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Effective Discovery Techniques: Ten Tips for Legal Staff

published June 20, 2005

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( 102 votes, average: 4.5 out of 5)
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<<Discovery is the formal exchange of information between parties; it involves document gathering and organization, as well as establishing the firm's 'road map' and strategies for trial. As essential as discovery is for a win, non-attorney legal staff are often improperly utilized during the process. "The biggest mistake attorneys make is not getting paralegals involved in war-gaming sessions when they go over their strategy," said Dr. Jim Rasicot, renowned trial psychologist and consultant, and owner of Professional Litigation Services in Minnesota. "Paralegals can be extremely helpful because they're often the first to see and file documents." From digesting depositions to reviewing records, from organizing paperwork to helping develop trial strategies, non-attorney legal staff can play a crucial role in trial preparation.

Consider the following tips for discovery involvement:
  1. Be efficient. "Efficiency is important: to do what we do and to do it well," cited Orozco. Legal staff must understand the discovery process, be aware of the deadlines involved, and be able to perform necessary tasks in a timely and effective manner.
  2. Branch out. Discovery often involves sub-contracting: firms may hire outside companies and experts to prepare demonstratives and timelines, or to run electronic discovery, for example. Consider learning to do those tasks on your own, to fill the need for an outsider's involvement. "If paralegals want to increase their worth to a firm and be more important, the more of these areas they can get involved in, the better," Rasicot believes.
  3. See the 'big picture.' "Attorneys need to communicate with paralegals, and likewise," said Orozco. "We need to know what they're thinking on the 'big picture' of the case; what their theories are. If that's not communicated, then we're wondering aimlessly in discovery."
  4. Be involved in strategizing. Rasicot suggests that firms get together as a team and talk about the case, as the trial can benefit from everyone's input. "I'd like to see attorneys use paralegals more often early on, and explain the case better to paralegals," said Rasicot. "I would like to see paralegals involved more in actual trials."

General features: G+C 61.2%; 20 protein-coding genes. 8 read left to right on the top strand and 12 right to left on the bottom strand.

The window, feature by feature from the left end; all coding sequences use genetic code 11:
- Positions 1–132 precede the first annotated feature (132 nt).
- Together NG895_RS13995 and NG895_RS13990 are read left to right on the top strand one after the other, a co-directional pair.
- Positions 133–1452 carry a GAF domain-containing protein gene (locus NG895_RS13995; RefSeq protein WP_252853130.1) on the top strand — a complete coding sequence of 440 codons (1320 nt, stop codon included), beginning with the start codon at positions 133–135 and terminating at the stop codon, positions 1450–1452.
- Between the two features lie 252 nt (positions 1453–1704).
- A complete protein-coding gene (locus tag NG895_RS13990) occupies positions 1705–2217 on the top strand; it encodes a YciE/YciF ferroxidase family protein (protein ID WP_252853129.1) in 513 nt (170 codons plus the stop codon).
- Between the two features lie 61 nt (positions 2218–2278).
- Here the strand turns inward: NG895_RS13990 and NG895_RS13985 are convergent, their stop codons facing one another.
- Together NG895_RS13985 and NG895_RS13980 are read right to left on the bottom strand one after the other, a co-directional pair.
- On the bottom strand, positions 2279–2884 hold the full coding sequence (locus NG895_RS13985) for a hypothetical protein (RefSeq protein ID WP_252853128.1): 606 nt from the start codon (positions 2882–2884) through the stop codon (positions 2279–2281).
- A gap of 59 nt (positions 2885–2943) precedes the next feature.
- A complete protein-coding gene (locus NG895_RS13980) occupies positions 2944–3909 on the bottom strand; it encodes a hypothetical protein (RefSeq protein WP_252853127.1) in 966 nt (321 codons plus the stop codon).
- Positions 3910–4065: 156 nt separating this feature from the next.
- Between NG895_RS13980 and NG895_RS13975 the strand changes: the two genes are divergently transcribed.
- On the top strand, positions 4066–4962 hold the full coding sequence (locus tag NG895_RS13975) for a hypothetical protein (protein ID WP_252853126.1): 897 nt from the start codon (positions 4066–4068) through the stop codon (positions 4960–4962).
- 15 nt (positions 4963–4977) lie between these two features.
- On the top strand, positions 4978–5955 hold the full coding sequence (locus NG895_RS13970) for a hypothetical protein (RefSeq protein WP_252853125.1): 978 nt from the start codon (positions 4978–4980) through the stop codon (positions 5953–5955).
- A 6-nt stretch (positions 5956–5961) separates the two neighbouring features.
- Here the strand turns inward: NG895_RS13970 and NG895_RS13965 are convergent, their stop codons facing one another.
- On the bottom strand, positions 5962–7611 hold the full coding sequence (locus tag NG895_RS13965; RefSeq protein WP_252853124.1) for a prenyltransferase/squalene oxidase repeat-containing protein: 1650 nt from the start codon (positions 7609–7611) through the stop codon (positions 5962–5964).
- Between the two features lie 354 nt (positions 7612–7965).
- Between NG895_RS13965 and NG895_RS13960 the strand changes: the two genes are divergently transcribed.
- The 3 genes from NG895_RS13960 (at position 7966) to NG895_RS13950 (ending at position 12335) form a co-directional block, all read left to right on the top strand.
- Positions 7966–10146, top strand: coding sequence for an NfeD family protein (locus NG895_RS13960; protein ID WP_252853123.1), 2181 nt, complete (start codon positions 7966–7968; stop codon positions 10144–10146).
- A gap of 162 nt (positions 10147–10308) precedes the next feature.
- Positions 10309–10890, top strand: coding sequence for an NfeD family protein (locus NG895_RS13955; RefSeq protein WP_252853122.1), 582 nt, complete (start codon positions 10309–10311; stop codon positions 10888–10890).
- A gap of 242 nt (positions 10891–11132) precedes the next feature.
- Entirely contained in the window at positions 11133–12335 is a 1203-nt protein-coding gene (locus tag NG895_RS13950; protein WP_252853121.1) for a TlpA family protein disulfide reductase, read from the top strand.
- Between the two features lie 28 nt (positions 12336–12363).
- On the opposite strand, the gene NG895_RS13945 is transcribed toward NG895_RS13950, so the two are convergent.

5. Learn to be electronically savvy. Not only is electronic discovery and document management becoming more widespread at firms, but some courts also prefer or even require that documents be filed electronically. As such, "it's extremely important to know how to run electronics," Rasicot said.
  6. Learn to manage your documents. A good case and document management system, whether computerized or kept up by staff, is essential. Orozco stresses the importance of having one central place to keep all documents-as well as keeping the entire staff in the loop about system management.
  7. Know your rules and terminology. Can you tell the difference between interrogatories and requests for admission? Do you know your jurisdiction's rules of procedure governing the discovery process? "The more you can add to a case, the more your value goes up, and that includes knowing about the law," Rasicot stated. "If you don't understand the process, your value isn't as great."
  8. Stay organized. "The volume of paperwork we can get involved in is [tremendous,]" said Orozco, who manages over 75 medical malpractice cases. "If you're not sure what every single page says, that's crucial."
  9. Stay persistent-and get creative. It's no secret that discovery involves extensive investigation and interviewing, and that can mean some serious roadblocks. "You have to be creative in getting the information you need sometimes," said Orozco, who frequents medical associations for hard-to-find information in some cases. "Think outside the box: if I can't get it from [one place,] where else can I go?"
  10. Understand what's important. "In almost all the trials I do, whether they involve 1000 or two pieces of paper, there's usually ten or less critical documents," said Rasicot. "I can't tell you how many times a paralegal sees a document that ends up being a smoking gun," Rasicot stated. When legal staff are unaware of the importance of a document, it's easy for that document to slip away or go unnoticed. As a result, attorneys and legal staff alike must be able to identify, understand, and keep track of significant documents.

published June 20, 2005

( 102 votes, average: 4.5 out of 5)
What do you think about this article? Rate it using the stars above and let us know what you think in the comments below.